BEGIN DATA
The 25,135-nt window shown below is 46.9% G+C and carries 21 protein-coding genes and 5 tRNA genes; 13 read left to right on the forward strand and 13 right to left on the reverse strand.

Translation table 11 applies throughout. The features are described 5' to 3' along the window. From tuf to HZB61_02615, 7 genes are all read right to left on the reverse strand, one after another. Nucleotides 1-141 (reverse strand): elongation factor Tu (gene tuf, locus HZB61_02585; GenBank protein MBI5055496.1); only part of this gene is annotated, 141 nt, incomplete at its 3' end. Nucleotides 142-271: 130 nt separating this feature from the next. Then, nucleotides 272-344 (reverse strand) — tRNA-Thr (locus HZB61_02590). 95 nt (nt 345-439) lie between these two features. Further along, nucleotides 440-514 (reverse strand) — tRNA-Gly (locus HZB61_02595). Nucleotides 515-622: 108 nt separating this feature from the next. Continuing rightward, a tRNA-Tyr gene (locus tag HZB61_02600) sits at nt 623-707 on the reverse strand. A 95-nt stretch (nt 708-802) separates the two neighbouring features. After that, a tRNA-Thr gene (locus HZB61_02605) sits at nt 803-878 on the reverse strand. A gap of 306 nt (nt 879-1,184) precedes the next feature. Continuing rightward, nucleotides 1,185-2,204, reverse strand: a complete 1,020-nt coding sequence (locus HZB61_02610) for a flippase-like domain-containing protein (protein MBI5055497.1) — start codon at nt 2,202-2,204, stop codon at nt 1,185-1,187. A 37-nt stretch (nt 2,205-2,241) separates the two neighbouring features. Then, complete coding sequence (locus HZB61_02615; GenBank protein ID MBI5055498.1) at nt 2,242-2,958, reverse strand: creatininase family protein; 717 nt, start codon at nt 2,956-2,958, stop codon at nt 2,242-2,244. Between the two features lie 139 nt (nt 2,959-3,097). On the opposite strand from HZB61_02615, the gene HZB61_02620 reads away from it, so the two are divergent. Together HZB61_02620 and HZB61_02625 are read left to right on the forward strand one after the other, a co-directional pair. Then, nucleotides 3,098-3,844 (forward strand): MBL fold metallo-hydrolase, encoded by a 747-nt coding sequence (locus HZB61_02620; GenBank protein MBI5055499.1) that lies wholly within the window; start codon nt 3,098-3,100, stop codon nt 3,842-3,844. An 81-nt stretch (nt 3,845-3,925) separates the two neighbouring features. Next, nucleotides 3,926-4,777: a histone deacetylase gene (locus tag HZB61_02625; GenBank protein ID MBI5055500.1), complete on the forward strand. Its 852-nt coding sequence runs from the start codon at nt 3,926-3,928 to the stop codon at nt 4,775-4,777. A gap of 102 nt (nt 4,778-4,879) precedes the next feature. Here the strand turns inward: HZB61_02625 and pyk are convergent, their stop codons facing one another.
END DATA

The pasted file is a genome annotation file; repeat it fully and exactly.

The 25,135-nt window shown below is 46.9% G+C and carries 21 protein-coding genes and 5 tRNA genes; 13 read left to right on the forward strand and 13 right to left on the reverse strand.

Translation table 11 applies throughout. The features are described 5' to 3' along the window. From tuf to HZB61_02615, 7 genes are all read right to left on the reverse strand, one after another. Nucleotides 1-141 (reverse strand): elongation factor Tu (gene tuf, locus HZB61_02585; GenBank protein MBI5055496.1); only part of this gene is annotated, 141 nt, incomplete at its 3' end. Nucleotides 142-271: 130 nt separating this feature from the next. Then, nucleotides 272-344 (reverse strand) — tRNA-Thr (locus HZB61_02590). 95 nt (nt 345-439) lie between these two features. Further along, nucleotides 440-514 (reverse strand) — tRNA-Gly (locus HZB61_02595). Nucleotides 515-622: 108 nt separating this feature from the next. Continuing rightward, a tRNA-Tyr gene (locus tag HZB61_02600) sits at nt 623-707 on the reverse strand. A 95-nt stretch (nt 708-802) separates the two neighbouring features. After that, a tRNA-Thr gene (locus HZB61_02605) sits at nt 803-878 on the reverse strand. A gap of 306 nt (nt 879-1,184) precedes the next feature. Continuing rightward, nucleotides 1,185-2,204, reverse strand: a complete 1,020-nt coding sequence (locus HZB61_02610) for a flippase-like domain-containing protein (protein MBI5055497.1) — start codon at nt 2,202-2,204, stop codon at nt 1,185-1,187. A 37-nt stretch (nt 2,205-2,241) separates the two neighbouring features. Then, complete coding sequence (locus HZB61_02615; GenBank protein ID MBI5055498.1) at nt 2,242-2,958, reverse strand: creatininase family protein; 717 nt, start codon at nt 2,956-2,958, stop codon at nt 2,242-2,244. Between the two features lie 139 nt (nt 2,959-3,097). On the opposite strand from HZB61_02615, the gene HZB61_02620 reads away from it, so the two are divergent. Together HZB61_02620 and HZB61_02625 are read left to right on the forward strand one after the other, a co-directional pair. Then, nucleotides 3,098-3,844 (forward strand): MBL fold metallo-hydrolase, encoded by a 747-nt coding sequence (locus HZB61_02620; GenBank protein MBI5055499.1) that lies wholly within the window; start codon nt 3,098-3,100, stop codon nt 3,842-3,844. An 81-nt stretch (nt 3,845-3,925) separates the two neighbouring features. Next, nucleotides 3,926-4,777: a histone deacetylase gene (locus tag HZB61_02625; GenBank protein ID MBI5055500.1), complete on the forward strand. Its 852-nt coding sequence runs from the start codon at nt 3,926-3,928 to the stop codon at nt 4,775-4,777. A gap of 102 nt (nt 4,778-4,879) precedes the next feature. Here the strand turns inward: HZB61_02625 and pyk are convergent, their stop codons facing one another.